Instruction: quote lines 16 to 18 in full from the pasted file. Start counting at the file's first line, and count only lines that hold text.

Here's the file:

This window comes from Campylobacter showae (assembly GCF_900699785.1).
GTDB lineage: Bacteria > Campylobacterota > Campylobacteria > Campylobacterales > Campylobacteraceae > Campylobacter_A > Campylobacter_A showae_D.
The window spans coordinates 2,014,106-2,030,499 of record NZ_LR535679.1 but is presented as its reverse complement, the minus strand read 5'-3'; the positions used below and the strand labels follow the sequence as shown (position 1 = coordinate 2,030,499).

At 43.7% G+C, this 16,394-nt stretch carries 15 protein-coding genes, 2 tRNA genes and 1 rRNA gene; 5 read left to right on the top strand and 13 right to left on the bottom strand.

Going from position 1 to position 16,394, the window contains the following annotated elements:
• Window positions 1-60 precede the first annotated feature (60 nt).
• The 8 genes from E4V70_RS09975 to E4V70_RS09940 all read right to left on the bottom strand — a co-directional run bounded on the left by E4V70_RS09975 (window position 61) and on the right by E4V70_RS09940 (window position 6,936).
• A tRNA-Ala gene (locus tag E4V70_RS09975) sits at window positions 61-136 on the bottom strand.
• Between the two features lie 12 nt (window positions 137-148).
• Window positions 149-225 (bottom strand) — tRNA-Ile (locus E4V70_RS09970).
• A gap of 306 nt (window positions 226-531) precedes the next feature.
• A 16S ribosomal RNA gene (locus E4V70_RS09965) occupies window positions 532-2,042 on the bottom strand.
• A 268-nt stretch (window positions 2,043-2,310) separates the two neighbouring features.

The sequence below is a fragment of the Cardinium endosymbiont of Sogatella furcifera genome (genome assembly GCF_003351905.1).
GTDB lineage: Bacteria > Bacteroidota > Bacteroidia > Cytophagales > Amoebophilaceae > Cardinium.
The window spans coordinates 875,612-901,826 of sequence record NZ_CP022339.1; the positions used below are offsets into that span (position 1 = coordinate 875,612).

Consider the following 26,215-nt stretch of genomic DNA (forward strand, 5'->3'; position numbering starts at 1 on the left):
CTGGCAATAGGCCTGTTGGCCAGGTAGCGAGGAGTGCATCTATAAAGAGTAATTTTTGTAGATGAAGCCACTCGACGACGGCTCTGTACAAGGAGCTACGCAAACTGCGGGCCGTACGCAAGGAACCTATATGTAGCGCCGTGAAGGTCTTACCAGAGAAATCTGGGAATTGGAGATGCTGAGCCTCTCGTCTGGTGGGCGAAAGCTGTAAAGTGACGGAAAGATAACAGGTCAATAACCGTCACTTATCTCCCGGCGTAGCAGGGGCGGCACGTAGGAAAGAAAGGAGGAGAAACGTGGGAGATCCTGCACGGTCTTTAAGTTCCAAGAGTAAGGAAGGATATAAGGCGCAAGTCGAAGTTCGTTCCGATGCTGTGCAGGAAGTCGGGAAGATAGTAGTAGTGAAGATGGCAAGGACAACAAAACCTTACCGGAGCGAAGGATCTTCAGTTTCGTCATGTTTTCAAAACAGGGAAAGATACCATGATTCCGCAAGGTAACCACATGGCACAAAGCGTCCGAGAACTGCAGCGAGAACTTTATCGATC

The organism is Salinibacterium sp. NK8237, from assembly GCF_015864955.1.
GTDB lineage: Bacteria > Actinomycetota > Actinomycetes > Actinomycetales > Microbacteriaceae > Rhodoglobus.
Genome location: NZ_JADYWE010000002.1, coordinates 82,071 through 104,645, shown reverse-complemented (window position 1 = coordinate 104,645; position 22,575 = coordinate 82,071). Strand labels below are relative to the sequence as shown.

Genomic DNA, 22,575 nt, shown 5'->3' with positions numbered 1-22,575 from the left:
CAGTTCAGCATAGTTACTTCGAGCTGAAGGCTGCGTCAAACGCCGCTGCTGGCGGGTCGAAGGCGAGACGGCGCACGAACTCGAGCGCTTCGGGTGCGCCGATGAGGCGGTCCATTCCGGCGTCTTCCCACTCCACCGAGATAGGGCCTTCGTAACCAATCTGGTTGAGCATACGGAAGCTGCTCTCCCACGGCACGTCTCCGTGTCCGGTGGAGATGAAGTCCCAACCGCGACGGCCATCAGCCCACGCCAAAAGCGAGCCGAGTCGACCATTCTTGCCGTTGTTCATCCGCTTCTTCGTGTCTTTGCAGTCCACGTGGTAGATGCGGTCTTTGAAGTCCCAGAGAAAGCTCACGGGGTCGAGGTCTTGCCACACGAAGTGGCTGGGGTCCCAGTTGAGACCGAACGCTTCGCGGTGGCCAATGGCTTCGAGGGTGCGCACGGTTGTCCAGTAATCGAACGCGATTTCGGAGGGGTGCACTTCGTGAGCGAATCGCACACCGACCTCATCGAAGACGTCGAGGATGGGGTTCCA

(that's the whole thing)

The window spans coordinates 875,612-901,826 of sequence record NZ_CP022339.1; the positions used below are offsets into that span (position 1 = coordinate 875,612).

Consider the following 26,215-nt stretch of genomic DNA (forward strand, 5'->3'; position numbering starts at 1 on the left):
CTGGCAATAGGCCTGTTGGCCAGGTAGCGAGGAGTGCATCTATAAAGAGTAATTTTTGTAGATGAAGCCACTCGACGACGGCTCTGTACAAGGAGCTACGCAAACTGCGGGCCGTACGCAAGGAACCTATATGTAGCGCCGTGAAGGTCTTACCAGAGAAATCTGGGAATTGGAGATGCTGAGCCTCTCGTCTGGTGGGCGAAAGCTGTAAAGTGACGGAAAGATAACAGGTCAATAACCGTCACTTATCTCCCGGCGTAGCAGGGGCGGCACGTAGGAAAGAAAGGAGGAGAAACGTGGGAGATCCTGCACGGTCTTTAAGTTCCAAGAGTAAGGAAGGATATAAGGCGCAAGTCGAAGTTCGTTCCGATGCTGTGCAGGAAGTCGGGAAGATAGTAGTAGTGAAGATGGCAAGGACAACAAAACCTTACCGGAGCGAAGGATCTTCAGTTTCGTCATGTTTTCAAAACAGGGAAAGATACCATGATTCCGCAAGGTAACCACATGGCACAAAGCGTCCGAGAACTGCAGCGAGAACTTTATCGATC